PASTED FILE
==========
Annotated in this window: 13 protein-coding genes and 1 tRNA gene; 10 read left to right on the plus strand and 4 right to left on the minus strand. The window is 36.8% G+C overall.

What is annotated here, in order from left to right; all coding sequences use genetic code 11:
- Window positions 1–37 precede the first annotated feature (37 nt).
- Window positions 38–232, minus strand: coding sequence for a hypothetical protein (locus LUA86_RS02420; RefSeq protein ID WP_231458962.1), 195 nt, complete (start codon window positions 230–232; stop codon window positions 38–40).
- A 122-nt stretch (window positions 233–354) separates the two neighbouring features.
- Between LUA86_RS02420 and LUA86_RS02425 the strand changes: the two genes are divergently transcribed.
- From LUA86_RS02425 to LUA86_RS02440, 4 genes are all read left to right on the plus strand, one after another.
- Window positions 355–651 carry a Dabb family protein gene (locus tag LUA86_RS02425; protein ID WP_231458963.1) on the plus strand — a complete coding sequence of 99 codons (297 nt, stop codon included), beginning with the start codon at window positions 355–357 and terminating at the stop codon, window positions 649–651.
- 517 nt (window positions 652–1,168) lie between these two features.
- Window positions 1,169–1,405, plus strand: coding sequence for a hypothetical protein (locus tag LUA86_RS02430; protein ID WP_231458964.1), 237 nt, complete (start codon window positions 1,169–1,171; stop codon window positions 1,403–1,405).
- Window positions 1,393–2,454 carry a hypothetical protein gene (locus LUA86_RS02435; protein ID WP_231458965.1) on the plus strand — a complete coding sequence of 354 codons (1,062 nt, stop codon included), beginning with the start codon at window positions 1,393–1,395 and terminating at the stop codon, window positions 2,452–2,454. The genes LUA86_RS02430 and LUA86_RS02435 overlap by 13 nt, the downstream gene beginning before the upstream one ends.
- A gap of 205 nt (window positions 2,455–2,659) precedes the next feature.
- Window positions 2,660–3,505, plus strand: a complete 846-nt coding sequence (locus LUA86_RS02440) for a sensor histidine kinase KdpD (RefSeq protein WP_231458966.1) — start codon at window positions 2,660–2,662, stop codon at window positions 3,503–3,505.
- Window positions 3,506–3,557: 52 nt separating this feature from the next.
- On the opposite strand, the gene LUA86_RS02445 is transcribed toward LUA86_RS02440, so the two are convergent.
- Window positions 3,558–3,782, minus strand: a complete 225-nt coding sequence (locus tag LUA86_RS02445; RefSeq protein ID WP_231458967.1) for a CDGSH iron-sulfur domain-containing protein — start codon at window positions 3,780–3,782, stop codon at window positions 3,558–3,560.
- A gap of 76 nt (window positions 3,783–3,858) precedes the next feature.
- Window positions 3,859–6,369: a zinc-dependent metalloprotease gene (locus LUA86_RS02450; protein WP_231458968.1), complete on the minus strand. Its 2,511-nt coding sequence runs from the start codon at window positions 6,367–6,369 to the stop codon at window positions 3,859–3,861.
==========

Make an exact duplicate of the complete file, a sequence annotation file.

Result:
Annotated in this window: 13 protein-coding genes and 1 tRNA gene; 10 read left to right on the plus strand and 4 right to left on the minus strand. The window is 36.8% G+C overall.

What is annotated here, in order from left to right; all coding sequences use genetic code 11:
- Window positions 1–37 precede the first annotated feature (37 nt).
- Window positions 38–232, minus strand: coding sequence for a hypothetical protein (locus LUA86_RS02420; RefSeq protein ID WP_231458962.1), 195 nt, complete (start codon window positions 230–232; stop codon window positions 38–40).
- A 122-nt stretch (window positions 233–354) separates the two neighbouring features.
- Between LUA86_RS02420 and LUA86_RS02425 the strand changes: the two genes are divergently transcribed.
- From LUA86_RS02425 to LUA86_RS02440, 4 genes are all read left to right on the plus strand, one after another.
- Window positions 355–651 carry a Dabb family protein gene (locus tag LUA86_RS02425; protein ID WP_231458963.1) on the plus strand — a complete coding sequence of 99 codons (297 nt, stop codon included), beginning with the start codon at window positions 355–357 and terminating at the stop codon, window positions 649–651.
- 517 nt (window positions 652–1,168) lie between these two features.
- Window positions 1,169–1,405, plus strand: coding sequence for a hypothetical protein (locus tag LUA86_RS02430; protein ID WP_231458964.1), 237 nt, complete (start codon window positions 1,169–1,171; stop codon window positions 1,403–1,405).
- Window positions 1,393–2,454 carry a hypothetical protein gene (locus LUA86_RS02435; protein ID WP_231458965.1) on the plus strand — a complete coding sequence of 354 codons (1,062 nt, stop codon included), beginning with the start codon at window positions 1,393–1,395 and terminating at the stop codon, window positions 2,452–2,454. The genes LUA86_RS02430 and LUA86_RS02435 overlap by 13 nt, the downstream gene beginning before the upstream one ends.
- A gap of 205 nt (window positions 2,455–2,659) precedes the next feature.
- Window positions 2,660–3,505, plus strand: a complete 846-nt coding sequence (locus LUA86_RS02440) for a sensor histidine kinase KdpD (RefSeq protein WP_231458966.1) — start codon at window positions 2,660–2,662, stop codon at window positions 3,503–3,505.
- Window positions 3,506–3,557: 52 nt separating this feature from the next.
- On the opposite strand, the gene LUA86_RS02445 is transcribed toward LUA86_RS02440, so the two are convergent.
- Window positions 3,558–3,782, minus strand: a complete 225-nt coding sequence (locus tag LUA86_RS02445; RefSeq protein ID WP_231458967.1) for a CDGSH iron-sulfur domain-containing protein — start codon at window positions 3,780–3,782, stop codon at window positions 3,558–3,560.
- A gap of 76 nt (window positions 3,783–3,858) precedes the next feature.
- Window positions 3,859–6,369: a zinc-dependent metalloprotease gene (locus LUA86_RS02450; protein WP_231458968.1), complete on the minus strand. Its 2,511-nt coding sequence runs from the start codon at window positions 6,367–6,369 to the stop codon at window positions 3,859–3,861.